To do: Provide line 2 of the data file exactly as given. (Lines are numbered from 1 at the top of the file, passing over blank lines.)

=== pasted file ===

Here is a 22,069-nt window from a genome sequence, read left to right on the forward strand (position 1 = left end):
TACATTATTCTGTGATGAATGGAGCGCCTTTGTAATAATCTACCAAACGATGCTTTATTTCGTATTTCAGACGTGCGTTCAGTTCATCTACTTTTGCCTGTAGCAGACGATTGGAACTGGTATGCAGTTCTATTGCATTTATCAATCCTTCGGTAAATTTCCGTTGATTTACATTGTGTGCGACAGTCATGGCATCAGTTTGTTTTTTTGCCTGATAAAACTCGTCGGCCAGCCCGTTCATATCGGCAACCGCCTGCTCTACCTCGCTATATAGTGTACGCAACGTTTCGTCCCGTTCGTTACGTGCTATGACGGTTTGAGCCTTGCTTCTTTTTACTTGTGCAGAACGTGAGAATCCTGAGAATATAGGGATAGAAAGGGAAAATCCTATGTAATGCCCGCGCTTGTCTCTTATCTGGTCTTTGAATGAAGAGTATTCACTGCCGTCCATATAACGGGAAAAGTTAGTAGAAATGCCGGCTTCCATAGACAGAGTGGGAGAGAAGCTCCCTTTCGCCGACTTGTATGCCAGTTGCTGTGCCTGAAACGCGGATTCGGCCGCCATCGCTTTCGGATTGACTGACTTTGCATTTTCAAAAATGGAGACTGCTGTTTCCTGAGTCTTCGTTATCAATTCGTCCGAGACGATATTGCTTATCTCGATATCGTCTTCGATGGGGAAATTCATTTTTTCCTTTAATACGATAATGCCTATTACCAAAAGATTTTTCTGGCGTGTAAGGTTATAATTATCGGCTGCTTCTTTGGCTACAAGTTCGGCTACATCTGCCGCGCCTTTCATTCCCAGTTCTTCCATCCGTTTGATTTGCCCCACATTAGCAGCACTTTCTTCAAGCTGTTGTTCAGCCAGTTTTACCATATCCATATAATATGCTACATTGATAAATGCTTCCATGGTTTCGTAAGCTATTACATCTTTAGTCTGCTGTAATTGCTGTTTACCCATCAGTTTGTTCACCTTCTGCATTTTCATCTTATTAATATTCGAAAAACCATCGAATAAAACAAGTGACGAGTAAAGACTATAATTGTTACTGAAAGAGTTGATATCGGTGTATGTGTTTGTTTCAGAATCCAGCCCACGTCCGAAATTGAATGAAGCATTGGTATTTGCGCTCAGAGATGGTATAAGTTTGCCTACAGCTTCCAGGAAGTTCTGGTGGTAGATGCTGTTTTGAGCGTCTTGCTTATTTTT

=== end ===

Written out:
TACATTATTCTGTGATGAATGGAGCGCCTTTGTAATAATCTACCAAACGATGCTTTATTTCGTATTTCAGACGTGCGTTCAGTTCATCTACTTTTGCCTGTAGCAGACGATTGGAACTGGTATGCAGTTCTATTGCATTTATCAATCCTTCGGTAAATTTCCGTTGATTTACATTGTGTGCGACAGTCATGGCATCAGTTTGTTTTTTTGCCTGATAAAACTCGTCGGCCAGCCCGTTCATATCGGCAACCGCCTGCTCTACCTCGCTATATAGTGTACGCAACGTTTCGTCCCGTTCGTTACGTGCTATGACGGTTTGAGCCTTGCTTCTTTTTACTTGTGCAGAACGTGAGAATCCTGAGAATATAGGGATAGAAAGGGAAAATCCTATGTAATGCCCGCGCTTGTCTCTTATCTGGTCTTTGAATGAAGAGTATTCACTGCCGTCCATATAACGGGAAAAGTTAGTAGAAATGCCGGCTTCCATAGACAGAGTGGGAGAGAAGCTCCCTTTCGCCGACTTGTATGCCAGTTGCTGTGCCTGAAACGCGGATTCGGCCGCCATCGCTTTCGGATTGACTGACTTTGCATTTTCAAAAATGGAGACTGCTGTTTCCTGAGTCTTCGTTATCAATTCGTCCGAGACGATATTGCTTATCTCGATATCGTCTTCGATGGGGAAATTCATTTTTTCCTTTAATACGATAATGCCTATTACCAAAAGATTTTTCTGGCGTGTAAGGTTATAATTATCGGCTGCTTCTTTGGCTACAAGTTCGGCTACATCTGCCGCGCCTTTCATTCCCAGTTCTTCCATCCGTTTGATTTGCCCCACATTAGCAGCACTTTCTTCAAGCTGTTGTTCAGCCAGTTTTACCATATCCATATAATATGCTACATTGATAAATGCTTCCATGGTTTCGTAAGCTATTACATCTTTAGTCTGCTGTAATTGCTGTTTACCCATCAGTTTGTTCACCTTCTGCATTTTCATCTTATTAATATTCGAAAAACCATCGAATAAAACAAGTGACGAGTAAAGACTATAATTGTTACTGAAAGAGTTGATATCGGTGTATGTGTTTGTTTCAGAATCCAGCCCACGTCCGAAATTGAATGAAGCATTGGTATTTGCGCTCAGAGATGGTATAAGTTTGCCTACAGCTTCCAGGAAGTTCTGGTGGTAGATGCTGTTTTGAGCGTCTTGCTTATTTTT